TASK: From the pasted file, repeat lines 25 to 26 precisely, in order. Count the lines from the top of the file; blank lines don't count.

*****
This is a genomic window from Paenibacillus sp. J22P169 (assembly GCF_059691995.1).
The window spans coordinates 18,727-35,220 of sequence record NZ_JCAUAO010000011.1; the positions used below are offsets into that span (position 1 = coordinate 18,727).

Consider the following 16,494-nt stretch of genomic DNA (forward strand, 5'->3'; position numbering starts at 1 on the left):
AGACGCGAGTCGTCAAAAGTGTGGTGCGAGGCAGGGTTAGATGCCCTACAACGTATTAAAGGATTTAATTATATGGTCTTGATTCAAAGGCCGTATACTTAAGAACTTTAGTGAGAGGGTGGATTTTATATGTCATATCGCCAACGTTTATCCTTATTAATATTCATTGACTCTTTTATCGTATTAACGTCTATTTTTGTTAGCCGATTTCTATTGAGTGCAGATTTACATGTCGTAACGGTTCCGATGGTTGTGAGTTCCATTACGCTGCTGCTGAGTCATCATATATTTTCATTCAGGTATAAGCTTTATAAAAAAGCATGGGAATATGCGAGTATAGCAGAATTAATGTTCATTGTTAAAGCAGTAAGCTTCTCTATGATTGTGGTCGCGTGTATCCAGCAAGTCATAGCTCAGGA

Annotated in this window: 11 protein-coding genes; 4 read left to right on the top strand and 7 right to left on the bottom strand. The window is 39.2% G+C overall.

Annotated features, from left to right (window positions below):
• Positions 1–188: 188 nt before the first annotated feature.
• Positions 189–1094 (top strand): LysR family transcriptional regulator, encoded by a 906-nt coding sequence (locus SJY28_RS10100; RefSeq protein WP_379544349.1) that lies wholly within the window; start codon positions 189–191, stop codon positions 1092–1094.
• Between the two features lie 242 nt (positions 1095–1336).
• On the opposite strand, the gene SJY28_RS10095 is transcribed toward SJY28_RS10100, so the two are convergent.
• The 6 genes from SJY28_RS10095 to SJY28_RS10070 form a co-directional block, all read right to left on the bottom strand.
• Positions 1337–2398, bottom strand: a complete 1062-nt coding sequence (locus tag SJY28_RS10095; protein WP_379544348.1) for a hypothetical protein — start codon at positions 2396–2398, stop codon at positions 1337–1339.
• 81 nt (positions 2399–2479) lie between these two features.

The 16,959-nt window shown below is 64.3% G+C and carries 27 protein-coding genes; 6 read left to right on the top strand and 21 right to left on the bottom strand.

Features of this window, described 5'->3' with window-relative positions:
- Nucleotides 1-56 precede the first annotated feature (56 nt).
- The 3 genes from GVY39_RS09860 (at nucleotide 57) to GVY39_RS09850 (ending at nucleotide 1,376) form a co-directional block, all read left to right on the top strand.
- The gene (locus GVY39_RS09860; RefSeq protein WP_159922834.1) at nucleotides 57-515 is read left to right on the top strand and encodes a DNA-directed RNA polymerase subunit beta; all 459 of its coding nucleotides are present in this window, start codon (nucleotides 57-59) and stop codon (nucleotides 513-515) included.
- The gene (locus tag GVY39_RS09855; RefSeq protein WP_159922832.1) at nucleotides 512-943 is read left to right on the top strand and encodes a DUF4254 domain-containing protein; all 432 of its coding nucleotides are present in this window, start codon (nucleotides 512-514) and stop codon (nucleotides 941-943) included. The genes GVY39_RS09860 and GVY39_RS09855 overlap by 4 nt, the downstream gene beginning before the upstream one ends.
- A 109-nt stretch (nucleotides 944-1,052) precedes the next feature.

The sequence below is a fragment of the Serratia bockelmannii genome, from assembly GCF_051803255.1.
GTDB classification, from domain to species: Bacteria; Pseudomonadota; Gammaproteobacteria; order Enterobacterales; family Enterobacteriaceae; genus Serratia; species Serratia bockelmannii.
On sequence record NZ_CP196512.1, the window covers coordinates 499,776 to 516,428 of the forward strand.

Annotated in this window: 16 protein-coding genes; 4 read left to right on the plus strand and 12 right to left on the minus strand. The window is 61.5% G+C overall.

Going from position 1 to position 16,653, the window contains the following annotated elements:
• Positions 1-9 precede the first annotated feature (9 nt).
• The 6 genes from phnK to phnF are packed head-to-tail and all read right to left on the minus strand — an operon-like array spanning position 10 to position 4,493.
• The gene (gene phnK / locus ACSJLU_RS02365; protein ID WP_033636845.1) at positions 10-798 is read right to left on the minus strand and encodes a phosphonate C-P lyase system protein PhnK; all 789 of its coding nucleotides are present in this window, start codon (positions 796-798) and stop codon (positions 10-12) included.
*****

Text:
Going from position 1 to position 16,653, the window contains the following annotated elements:
• Positions 1-9 precede the first annotated feature (9 nt).